War at Every Door: Partisan Politics and Guerrilla Violence in East Tennessee, 1860-1869

By Noel C. Fisher | Go to book overview

4
Hanging, Shooting, and Robbing

Control of East Tennessee would be determined by the struggle among four different forces. The Confederate and Union armies would shape the conflict in East Tennessee through both their occupation policies and their military operations. But the core of the East Tennessee war was the struggle between secessionist and loyalist partisans. Their war, which was fueled by both local grievances and the national conflict, began before Confederate forces ever set foot in East Tennessee and would continue after the last Union soldier had left. It was fought out in the economic, social, and intellectual arenas as well as the political and military, and it employed nonviolent as well as violent means. The editor who encouraged resistance to the occupying forces, the representative who pressured his government to adopt a harsher policy against dissent, the farmer who burned his neighbor's barn, and the bushwhacker who ambushed an enemy scout were all parts of the same war.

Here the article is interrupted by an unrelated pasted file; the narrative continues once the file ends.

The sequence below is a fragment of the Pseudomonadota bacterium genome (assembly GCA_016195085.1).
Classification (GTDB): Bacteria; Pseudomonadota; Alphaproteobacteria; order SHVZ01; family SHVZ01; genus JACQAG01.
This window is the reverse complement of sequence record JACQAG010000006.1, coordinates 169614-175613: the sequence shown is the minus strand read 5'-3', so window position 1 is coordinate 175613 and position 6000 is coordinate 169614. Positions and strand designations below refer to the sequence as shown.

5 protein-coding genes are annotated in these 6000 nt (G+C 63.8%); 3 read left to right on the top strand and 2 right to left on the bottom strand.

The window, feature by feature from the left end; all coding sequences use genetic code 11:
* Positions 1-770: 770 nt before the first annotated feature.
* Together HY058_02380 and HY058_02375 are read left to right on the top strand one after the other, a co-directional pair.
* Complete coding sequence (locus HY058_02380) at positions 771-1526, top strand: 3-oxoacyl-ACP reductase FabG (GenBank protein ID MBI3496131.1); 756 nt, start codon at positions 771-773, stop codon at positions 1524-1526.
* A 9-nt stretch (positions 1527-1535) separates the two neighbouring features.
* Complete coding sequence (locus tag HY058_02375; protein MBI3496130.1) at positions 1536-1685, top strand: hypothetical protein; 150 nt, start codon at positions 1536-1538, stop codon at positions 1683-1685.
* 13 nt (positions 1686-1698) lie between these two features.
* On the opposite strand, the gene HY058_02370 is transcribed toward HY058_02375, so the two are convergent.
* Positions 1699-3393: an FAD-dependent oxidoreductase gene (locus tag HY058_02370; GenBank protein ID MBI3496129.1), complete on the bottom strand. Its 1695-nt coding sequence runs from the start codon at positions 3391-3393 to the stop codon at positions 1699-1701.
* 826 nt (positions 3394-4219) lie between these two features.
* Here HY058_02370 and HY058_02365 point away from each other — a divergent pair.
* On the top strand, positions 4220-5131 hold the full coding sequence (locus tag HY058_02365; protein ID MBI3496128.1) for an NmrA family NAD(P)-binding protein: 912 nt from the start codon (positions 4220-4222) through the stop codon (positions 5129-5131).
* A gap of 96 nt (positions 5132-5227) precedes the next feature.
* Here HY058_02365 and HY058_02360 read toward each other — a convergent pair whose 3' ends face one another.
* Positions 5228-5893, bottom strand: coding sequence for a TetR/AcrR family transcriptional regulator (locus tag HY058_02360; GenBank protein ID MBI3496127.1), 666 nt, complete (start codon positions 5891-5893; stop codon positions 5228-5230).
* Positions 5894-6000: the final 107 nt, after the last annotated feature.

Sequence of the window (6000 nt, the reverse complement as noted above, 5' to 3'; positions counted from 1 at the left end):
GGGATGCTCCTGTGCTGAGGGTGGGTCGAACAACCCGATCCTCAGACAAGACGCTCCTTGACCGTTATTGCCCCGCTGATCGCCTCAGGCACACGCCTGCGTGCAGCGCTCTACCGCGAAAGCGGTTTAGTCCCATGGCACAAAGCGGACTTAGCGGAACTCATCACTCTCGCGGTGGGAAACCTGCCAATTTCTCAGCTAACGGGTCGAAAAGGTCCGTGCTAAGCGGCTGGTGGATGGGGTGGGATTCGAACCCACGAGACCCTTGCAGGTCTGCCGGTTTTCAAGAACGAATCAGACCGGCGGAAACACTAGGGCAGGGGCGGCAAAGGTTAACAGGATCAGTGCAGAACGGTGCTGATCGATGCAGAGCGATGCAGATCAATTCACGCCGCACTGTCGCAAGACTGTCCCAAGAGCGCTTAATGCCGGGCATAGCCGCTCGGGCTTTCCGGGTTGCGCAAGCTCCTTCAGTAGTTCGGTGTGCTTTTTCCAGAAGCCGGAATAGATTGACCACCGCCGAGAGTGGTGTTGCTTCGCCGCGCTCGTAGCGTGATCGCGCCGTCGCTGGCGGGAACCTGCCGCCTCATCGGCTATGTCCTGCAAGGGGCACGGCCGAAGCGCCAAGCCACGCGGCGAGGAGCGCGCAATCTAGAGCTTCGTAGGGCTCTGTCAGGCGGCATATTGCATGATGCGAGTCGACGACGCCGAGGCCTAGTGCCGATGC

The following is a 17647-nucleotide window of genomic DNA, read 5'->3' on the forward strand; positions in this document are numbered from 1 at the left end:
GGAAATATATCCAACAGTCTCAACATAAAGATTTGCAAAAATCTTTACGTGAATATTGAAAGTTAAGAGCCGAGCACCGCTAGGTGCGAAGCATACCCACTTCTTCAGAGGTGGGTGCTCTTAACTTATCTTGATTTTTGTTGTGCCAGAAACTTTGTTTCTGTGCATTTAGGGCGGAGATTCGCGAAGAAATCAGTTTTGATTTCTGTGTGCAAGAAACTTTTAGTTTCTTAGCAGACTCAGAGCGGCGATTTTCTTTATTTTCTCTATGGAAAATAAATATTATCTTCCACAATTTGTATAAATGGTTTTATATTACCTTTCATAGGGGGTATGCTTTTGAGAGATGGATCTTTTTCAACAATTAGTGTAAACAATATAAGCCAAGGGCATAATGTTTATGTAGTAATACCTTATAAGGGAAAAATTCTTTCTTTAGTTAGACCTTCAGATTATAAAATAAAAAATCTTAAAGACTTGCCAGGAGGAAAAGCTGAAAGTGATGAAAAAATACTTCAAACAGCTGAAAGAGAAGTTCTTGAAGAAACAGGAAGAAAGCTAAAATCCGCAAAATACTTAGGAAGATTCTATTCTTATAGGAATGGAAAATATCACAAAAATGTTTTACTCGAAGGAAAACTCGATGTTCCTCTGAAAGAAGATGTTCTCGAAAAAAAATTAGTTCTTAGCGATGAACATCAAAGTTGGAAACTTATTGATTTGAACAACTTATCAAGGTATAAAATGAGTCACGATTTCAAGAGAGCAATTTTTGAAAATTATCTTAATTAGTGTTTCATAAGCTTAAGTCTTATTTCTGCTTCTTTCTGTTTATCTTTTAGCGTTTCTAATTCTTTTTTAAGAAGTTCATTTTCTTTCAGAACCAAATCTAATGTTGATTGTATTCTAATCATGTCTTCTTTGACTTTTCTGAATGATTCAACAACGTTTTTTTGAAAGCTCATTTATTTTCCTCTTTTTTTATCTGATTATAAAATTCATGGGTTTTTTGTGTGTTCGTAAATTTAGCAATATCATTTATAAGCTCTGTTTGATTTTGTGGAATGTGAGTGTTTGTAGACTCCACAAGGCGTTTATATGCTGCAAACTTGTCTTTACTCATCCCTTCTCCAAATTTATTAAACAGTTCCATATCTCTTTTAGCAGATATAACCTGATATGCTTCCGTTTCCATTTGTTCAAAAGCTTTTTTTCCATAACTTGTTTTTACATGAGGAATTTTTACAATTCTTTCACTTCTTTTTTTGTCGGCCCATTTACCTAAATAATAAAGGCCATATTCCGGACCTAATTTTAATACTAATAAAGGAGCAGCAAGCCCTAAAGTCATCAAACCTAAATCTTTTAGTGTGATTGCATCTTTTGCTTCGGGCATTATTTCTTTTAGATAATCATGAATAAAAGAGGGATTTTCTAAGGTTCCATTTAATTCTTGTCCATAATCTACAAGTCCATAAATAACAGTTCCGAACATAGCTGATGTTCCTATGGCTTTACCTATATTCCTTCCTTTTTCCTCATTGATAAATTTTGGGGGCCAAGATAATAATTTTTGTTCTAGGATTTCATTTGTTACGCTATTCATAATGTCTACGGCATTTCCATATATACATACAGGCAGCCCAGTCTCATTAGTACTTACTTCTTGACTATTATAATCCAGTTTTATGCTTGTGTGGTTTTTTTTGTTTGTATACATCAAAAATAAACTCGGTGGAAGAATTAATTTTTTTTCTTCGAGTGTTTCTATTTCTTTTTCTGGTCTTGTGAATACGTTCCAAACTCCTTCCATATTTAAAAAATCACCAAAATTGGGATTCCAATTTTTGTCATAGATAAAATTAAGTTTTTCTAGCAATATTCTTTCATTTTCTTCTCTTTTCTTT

The violence in East Tennessee divided into three spheres, military, political, and criminal. The first included operations related to the conventional war, such as raids on enemy communications, assaults on enemy troops, and aid to friendly soldiers. The second sphere involved the harassment, intimidation, and murder of supporters of the enemy government. Unionist and secessionist guerrilla bands beat civilians holding the wrong political views, ambushed them on the road, shot them in their homes, and plundered and burned their houses, barns, and possessions. The third sphere, criminal, included actions such as theft and assault that did not always possess a military or political significance but that were nonetheless a common feature of guerrilla operations. Many bushwhacker bands lived partly or entirely by theft, and they routinely

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